You wouldn't believe how often readers get pissed off: "I hope you're happy now you've spoiled it for me!"
Being a prolific reader doesn't automatically make a person a good reader. My sister-in-law reads incessantly but seldom understands what she's reading and doesn't remember what she read three weeks ago -- which is to say she usually remembers a title but cannot recall what was actually in the book. She might as well spend her time watching Dobie Gillis reruns.
Adult readers (those who get bored reading 6-12) all understand that writing novels is in some ways like building boats: some of them float and others don't. I don't know how to build boats or how to tell a good one from a bad one just by looking at it. So if I went looking for a boat, I'd like someone there to tell me which will weather the storm, which will capsize and sink, and why.
My sister-in-law, when she goes looking for a car, finds one in the color she likes. Sometimes it runs; sometimes it runs straight into a junkyard -- or a ditch.
And I don't blame readers at all for getting angry for you giving things away. That's incredibly rude. If you want to discuss the book with them, you ask them where they are first so that you know what you can and cannot discuss. It's a bit extreme to say it ruined the entire book for them, but you ruined that point of suspense for them.
If you don't mind books being spoiled, it's perfectly acceptable for you to seek that information on your own, but to force that information on someone against their will, without knowing whether or not they want to know, just seems kind of arrogant to me, like you're showing off that you know something that they don't. You're robbing them of their own personal experience.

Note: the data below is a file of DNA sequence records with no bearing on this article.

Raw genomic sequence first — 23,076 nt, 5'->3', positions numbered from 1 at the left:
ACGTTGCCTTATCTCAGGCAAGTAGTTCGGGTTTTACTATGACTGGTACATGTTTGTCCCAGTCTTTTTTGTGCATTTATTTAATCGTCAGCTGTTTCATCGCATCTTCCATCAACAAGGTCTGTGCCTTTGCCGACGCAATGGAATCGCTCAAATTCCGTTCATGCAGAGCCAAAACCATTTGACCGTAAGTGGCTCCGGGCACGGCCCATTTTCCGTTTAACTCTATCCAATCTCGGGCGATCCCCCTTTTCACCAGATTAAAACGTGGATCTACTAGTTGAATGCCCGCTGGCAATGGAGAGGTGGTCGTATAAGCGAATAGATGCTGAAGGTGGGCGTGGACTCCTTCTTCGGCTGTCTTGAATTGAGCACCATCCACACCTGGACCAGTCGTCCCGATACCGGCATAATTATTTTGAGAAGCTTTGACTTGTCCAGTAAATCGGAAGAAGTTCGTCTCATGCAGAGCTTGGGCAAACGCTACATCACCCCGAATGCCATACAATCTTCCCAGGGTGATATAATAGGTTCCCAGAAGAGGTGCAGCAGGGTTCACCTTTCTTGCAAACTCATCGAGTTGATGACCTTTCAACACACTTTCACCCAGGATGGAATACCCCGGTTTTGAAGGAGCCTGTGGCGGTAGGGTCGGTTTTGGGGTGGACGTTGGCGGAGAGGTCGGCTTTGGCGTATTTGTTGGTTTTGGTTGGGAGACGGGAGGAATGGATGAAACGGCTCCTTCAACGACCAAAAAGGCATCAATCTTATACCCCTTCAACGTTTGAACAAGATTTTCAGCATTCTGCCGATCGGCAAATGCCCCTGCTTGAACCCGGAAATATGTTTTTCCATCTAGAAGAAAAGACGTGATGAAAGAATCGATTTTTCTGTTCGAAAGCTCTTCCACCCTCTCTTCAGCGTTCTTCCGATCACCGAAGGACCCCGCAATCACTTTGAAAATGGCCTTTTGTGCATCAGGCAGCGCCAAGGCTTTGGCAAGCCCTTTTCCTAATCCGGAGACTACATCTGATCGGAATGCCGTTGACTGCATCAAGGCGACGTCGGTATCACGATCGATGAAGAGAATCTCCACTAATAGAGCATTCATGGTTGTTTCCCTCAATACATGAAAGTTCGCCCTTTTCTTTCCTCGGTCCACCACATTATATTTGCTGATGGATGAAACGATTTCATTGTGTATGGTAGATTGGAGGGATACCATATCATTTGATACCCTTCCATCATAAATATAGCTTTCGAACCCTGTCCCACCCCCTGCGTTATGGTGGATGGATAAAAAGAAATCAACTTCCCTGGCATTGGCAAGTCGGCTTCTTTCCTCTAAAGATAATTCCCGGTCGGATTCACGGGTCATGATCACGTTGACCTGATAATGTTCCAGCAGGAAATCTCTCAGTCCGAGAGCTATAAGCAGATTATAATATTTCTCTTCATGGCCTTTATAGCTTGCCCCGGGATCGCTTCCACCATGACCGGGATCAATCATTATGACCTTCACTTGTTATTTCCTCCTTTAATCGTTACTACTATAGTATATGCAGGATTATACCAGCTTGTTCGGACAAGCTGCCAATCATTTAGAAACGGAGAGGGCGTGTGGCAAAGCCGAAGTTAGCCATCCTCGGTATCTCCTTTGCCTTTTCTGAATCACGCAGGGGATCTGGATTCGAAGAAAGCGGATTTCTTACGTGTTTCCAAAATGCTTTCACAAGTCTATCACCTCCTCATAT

I made a Facebook post asking my friends how they felt about people spoiling books/movies for them and my favorite response was "it's kinda like stealing someone's kidneys while they sleep." I agree with that.
The line about "being kidnapped by Chinese people and carried off to the jungles of Peru" was my standard thrust. I used it no matter what they were reading -- pornography or The Bible or Gone with the Wind. You'd think anybody reading a historical novel about ancient Rome would know that nobody in that book would ever be kidnapped by Chinese people and carried off to the jungles of Peru. Still, some of them did not. On another tack, I never saw one of my victims survey his friends on Facebook for their opinion on the question. In sum, your reaction beats all I've ever seen.